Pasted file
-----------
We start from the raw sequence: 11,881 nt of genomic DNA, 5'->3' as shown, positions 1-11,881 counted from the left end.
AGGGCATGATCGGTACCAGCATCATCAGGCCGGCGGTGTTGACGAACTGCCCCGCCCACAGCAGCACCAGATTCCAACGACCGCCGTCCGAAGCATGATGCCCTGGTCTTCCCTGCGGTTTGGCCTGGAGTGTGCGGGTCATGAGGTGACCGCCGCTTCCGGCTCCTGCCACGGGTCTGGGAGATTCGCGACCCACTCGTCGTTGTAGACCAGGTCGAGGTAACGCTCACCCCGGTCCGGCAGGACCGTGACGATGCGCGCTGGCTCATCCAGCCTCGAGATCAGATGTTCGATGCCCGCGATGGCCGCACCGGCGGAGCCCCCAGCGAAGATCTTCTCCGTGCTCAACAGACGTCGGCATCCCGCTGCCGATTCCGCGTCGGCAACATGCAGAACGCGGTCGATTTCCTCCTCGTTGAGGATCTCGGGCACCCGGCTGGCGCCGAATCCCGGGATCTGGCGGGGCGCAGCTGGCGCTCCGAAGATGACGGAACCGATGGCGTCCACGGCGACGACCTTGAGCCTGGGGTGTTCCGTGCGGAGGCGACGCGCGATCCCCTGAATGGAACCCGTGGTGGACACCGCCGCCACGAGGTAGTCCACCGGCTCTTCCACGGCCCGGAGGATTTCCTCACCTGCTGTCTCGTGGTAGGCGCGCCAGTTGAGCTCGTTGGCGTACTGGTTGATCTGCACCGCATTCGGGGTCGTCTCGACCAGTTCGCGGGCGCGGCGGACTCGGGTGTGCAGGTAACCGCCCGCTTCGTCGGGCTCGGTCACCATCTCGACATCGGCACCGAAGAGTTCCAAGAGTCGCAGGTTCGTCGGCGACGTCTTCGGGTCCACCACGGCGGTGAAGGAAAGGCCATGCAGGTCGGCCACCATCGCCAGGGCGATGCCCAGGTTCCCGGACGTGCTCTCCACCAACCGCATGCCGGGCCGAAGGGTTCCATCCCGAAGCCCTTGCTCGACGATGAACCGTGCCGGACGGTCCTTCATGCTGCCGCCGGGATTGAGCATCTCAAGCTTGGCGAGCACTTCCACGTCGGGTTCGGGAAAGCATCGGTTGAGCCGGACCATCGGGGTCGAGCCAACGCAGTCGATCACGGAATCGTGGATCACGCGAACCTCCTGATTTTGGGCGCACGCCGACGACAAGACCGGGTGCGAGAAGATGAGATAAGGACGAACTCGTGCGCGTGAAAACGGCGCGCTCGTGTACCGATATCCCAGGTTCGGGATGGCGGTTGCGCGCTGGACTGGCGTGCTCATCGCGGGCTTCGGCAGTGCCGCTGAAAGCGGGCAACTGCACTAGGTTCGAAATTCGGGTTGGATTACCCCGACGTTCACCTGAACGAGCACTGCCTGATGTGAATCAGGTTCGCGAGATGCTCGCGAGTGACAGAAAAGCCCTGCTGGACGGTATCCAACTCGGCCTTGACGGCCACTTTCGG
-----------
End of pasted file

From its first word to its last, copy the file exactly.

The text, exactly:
We start from the raw sequence: 11,881 nt of genomic DNA, 5'->3' as shown, positions 1-11,881 counted from the left end.
AGGGCATGATCGGTACCAGCATCATCAGGCCGGCGGTGTTGACGAACTGCCCCGCCCACAGCAGCACCAGATTCCAACGACCGCCGTCCGAAGCATGATGCCCTGGTCTTCCCTGCGGTTTGGCCTGGAGTGTGCGGGTCATGAGGTGACCGCCGCTTCCGGCTCCTGCCACGGGTCTGGGAGATTCGCGACCCACTCGTCGTTGTAGACCAGGTCGAGGTAACGCTCACCCCGGTCCGGCAGGACCGTGACGATGCGCGCTGGCTCATCCAGCCTCGAGATCAGATGTTCGATGCCCGCGATGGCCGCACCGGCGGAGCCCCCAGCGAAGATCTTCTCCGTGCTCAACAGACGTCGGCATCCCGCTGCCGATTCCGCGTCGGCAACATGCAGAACGCGGTCGATTTCCTCCTCGTTGAGGATCTCGGGCACCCGGCTGGCGCCGAATCCCGGGATCTGGCGGGGCGCAGCTGGCGCTCCGAAGATGACGGAACCGATGGCGTCCACGGCGACGACCTTGAGCCTGGGGTGTTCCGTGCGGAGGCGACGCGCGATCCCCTGAATGGAACCCGTGGTGGACACCGCCGCCACGAGGTAGTCCACCGGCTCTTCCACGGCCCGGAGGATTTCCTCACCTGCTGTCTCGTGGTAGGCGCGCCAGTTGAGCTCGTTGGCGTACTGGTTGATCTGCACCGCATTCGGGGTCGTCTCGACCAGTTCGCGGGCGCGGCGGACTCGGGTGTGCAGGTAACCGCCCGCTTCGTCGGGCTCGGTCACCATCTCGACATCGGCACCGAAGAGTTCCAAGAGTCGCAGGTTCGTCGGCGACGTCTTCGGGTCCACCACGGCGGTGAAGGAAAGGCCATGCAGGTCGGCCACCATCGCCAGGGCGATGCCCAGGTTCCCGGACGTGCTCTCCACCAACCGCATGCCGGGCCGAAGGGTTCCATCCCGAAGCCCTTGCTCGACGATGAACCGTGCCGGACGGTCCTTCATGCTGCCGCCGGGATTGAGCATCTCAAGCTTGGCGAGCACTTCCACGTCGGGTTCGGGAAAGCATCGGTTGAGCCGGACCATCGGGGTCGAGCCAACGCAGTCGATCACGGAATCGTGGATCACGCGAACCTCCTGATTTTGGGCGCACGCCGACGACAAGACCGGGTGCGAGAAGATGAGATAAGGACGAACTCGTGCGCGTGAAAACGGCGCGCTCGTGTACCGATATCCCAGGTTCGGGATGGCGGTTGCGCGCTGGACTGGCGTGCTCATCGCGGGCTTCGGCAGTGCCGCTGAAAGCGGGCAACTGCACTAGGTTCGAAATTCGGGTTGGATTACCCCGACGTTCACCTGAACGAGCACTGCCTGATGTGAATCAGGTTCGCGAGATGCTCGCGAGTGACAGAAAAGCCCTGCTGGACGGTATCCAACTCGGCCTTGACGGCCACTTTCGG